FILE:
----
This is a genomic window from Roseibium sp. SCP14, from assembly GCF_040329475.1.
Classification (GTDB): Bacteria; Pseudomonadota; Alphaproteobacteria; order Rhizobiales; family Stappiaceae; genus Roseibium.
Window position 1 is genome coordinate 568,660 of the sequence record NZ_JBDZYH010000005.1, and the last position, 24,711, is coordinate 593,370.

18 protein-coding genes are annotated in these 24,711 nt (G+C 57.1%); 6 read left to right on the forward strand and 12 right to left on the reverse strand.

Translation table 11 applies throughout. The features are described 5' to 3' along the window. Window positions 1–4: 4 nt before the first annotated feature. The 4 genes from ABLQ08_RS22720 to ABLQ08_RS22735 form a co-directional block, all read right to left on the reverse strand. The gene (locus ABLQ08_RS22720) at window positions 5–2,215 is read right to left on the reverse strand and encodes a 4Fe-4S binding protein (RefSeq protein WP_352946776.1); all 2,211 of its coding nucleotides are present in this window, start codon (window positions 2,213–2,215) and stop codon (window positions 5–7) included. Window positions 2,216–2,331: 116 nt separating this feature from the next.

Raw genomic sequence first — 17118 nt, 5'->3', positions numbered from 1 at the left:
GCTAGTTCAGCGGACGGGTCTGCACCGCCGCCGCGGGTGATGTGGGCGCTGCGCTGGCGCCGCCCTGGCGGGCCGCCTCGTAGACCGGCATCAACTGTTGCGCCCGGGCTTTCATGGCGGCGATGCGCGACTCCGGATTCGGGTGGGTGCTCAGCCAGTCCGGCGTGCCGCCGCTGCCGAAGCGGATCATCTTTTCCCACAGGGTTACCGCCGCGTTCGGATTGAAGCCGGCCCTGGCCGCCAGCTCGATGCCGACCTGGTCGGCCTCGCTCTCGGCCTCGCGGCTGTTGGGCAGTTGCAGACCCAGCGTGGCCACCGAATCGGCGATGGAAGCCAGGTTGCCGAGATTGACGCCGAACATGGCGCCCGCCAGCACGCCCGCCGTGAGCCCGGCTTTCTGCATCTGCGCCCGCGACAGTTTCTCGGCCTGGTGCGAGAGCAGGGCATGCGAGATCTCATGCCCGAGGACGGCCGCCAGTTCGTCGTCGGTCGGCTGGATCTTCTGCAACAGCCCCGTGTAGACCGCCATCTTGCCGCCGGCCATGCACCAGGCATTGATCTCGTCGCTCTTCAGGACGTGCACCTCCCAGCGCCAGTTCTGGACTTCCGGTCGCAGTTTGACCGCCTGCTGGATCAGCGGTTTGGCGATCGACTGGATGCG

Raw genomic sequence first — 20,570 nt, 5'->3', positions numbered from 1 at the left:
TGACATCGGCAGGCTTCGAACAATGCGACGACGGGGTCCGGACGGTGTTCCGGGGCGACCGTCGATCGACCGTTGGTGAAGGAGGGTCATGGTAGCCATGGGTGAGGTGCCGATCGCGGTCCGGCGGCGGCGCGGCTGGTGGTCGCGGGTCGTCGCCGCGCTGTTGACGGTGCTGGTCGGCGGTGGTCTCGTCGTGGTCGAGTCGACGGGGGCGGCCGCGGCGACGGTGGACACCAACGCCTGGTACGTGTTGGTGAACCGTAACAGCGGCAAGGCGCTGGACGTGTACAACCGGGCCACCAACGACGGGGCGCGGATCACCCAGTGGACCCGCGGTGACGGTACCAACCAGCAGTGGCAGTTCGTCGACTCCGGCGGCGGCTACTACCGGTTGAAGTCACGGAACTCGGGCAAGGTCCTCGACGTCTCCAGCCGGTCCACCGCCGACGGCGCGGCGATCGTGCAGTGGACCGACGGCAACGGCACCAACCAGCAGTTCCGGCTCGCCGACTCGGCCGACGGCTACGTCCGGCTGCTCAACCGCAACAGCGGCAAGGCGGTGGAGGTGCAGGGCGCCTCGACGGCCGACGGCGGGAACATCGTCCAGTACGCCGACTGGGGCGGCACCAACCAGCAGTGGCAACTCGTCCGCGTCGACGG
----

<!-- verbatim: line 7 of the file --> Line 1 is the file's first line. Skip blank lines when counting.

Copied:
GCTAGTTCAGCGGACGGGTCTGCACCGCCGCCGCGGGTGATGTGGGCGCTGCGCTGGCGCCGCCCTGGCGGGCCGCCTCGTAGACCGGCATCAACTGTTGCGCCCGGGCTTTCATGGCGGCGATGCGCGACTCCGGATTCGGGTGGGTGCTCAGCCAGTCCGGCGTGCCGCCGCTGCCGAAGCGGATCATCTTTTCCCACAGGGTTACCGCCGCGTTCGGATTGAAGCCGGCCCTGGCCGCCAGCTCGATGCCGACCTGGTCGGCCTCGCTCTCGGCCTCGCGGCTGTTGGGCAGTTGCAGACCCAGCGTGGCCACCGAATCGGCGATGGAAGCCAGGTTGCCGAGATTGACGCCGAACATGGCGCCCGCCAGCACGCCCGCCGTGAGCCCGGCTTTCTGCATCTGCGCCCGCGACAGTTTCTCGGCCTGGTGCGAGAGCAGGGCATGCGAGATCTCATGCCCGAGGACGGCCGCCAGTTCGTCGTCGGTCGGCTGGATCTTCTGCAACAGCCCCGTGTAGACCGCCATCTTGCCGCCGGCCATGCACCAGGCATTGATCTCGTCGCTCTTCAGGACGTGCACCTCCCAGCGCCAGTTCTGGACTTCCGGTCGCAGTTTGACCGCCTGCTGGATCAGCGGTTTGGCGATCGACTGGATGCG